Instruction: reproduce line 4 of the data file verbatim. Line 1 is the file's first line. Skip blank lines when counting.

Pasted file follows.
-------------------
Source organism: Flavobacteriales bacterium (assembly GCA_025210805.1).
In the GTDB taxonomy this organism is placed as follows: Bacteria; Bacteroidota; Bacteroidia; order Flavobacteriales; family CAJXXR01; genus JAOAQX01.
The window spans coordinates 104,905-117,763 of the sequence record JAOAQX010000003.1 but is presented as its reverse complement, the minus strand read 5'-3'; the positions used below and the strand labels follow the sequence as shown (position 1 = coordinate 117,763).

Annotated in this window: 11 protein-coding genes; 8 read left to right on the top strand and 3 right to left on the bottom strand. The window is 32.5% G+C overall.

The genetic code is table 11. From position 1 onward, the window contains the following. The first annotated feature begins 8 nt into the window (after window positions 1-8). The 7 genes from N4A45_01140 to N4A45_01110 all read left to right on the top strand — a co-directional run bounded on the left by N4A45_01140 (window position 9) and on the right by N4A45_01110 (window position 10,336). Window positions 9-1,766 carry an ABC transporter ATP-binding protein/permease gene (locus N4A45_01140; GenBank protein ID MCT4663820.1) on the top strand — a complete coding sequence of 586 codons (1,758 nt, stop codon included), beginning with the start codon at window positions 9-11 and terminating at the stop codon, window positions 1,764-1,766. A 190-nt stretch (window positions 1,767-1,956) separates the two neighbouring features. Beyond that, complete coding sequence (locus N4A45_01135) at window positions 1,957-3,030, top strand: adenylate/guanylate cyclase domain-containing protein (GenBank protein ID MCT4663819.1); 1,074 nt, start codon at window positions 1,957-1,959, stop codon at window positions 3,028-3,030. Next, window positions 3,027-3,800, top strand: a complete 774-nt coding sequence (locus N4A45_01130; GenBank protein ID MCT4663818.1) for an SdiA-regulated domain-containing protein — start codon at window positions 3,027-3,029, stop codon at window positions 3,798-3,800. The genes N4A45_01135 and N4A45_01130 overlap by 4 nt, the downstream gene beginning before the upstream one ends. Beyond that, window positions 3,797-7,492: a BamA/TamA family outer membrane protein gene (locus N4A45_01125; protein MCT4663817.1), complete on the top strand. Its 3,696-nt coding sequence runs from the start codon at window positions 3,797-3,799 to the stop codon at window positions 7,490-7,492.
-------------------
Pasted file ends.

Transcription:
Annotated in this window: 11 protein-coding genes; 8 read left to right on the top strand and 3 right to left on the bottom strand. The window is 32.5% G+C overall.